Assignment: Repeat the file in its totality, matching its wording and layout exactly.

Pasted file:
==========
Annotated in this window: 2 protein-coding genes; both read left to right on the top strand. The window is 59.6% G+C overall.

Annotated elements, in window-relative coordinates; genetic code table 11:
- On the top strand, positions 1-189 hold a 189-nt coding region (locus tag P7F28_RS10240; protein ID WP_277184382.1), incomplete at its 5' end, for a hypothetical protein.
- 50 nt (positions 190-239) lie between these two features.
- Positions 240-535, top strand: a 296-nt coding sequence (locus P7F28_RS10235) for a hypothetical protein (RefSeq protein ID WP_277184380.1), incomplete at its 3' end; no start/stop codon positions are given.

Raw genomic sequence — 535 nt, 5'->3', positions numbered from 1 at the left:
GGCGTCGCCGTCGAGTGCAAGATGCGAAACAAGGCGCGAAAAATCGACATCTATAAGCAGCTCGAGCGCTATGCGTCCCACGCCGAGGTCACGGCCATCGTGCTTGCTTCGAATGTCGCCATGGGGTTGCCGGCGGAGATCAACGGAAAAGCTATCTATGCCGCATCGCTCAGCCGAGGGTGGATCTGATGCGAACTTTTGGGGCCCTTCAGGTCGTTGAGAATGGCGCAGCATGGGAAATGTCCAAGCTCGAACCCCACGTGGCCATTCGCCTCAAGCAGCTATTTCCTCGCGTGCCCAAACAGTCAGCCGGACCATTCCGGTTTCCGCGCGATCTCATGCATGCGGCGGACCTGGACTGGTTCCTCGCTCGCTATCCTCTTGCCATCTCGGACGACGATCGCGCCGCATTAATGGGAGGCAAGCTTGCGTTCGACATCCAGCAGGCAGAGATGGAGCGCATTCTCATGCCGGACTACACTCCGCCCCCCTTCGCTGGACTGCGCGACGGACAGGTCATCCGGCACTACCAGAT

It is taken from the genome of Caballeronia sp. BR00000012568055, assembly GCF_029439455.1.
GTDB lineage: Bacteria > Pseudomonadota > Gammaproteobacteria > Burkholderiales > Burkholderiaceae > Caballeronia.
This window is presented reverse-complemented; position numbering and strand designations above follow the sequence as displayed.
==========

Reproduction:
Annotated in this window: 2 protein-coding genes; both read left to right on the top strand. The window is 59.6% G+C overall.

Annotated elements, in window-relative coordinates; genetic code table 11:
- On the top strand, positions 1-189 hold a 189-nt coding region (locus tag P7F28_RS10240; protein ID WP_277184382.1), incomplete at its 5' end, for a hypothetical protein.
- 50 nt (positions 190-239) lie between these two features.
- Positions 240-535, top strand: a 296-nt coding sequence (locus P7F28_RS10235) for a hypothetical protein (RefSeq protein ID WP_277184380.1), incomplete at its 3' end; no start/stop codon positions are given.

Raw genomic sequence — 535 nt, 5'->3', positions numbered from 1 at the left:
GGCGTCGCCGTCGAGTGCAAGATGCGAAACAAGGCGCGAAAAATCGACATCTATAAGCAGCTCGAGCGCTATGCGTCCCACGCCGAGGTCACGGCCATCGTGCTTGCTTCGAATGTCGCCATGGGGTTGCCGGCGGAGATCAACGGAAAAGCTATCTATGCCGCATCGCTCAGCCGAGGGTGGATCTGATGCGAACTTTTGGGGCCCTTCAGGTCGTTGAGAATGGCGCAGCATGGGAAATGTCCAAGCTCGAACCCCACGTGGCCATTCGCCTCAAGCAGCTATTTCCTCGCGTGCCCAAACAGTCAGCCGGACCATTCCGGTTTCCGCGCGATCTCATGCATGCGGCGGACCTGGACTGGTTCCTCGCTCGCTATCCTCTTGCCATCTCGGACGACGATCGCGCCGCATTAATGGGAGGCAAGCTTGCGTTCGACATCCAGCAGGCAGAGATGGAGCGCATTCTCATGCCGGACTACACTCCGCCCCCCTTCGCTGGACTGCGCGACGGACAGGTCATCCGGCACTACCAGAT

It is taken from the genome of Caballeronia sp. BR00000012568055, assembly GCF_029439455.1.
GTDB lineage: Bacteria > Pseudomonadota > Gammaproteobacteria > Burkholderiales > Burkholderiaceae > Caballeronia.
This window is presented reverse-complemented; position numbering and strand designations above follow the sequence as displayed.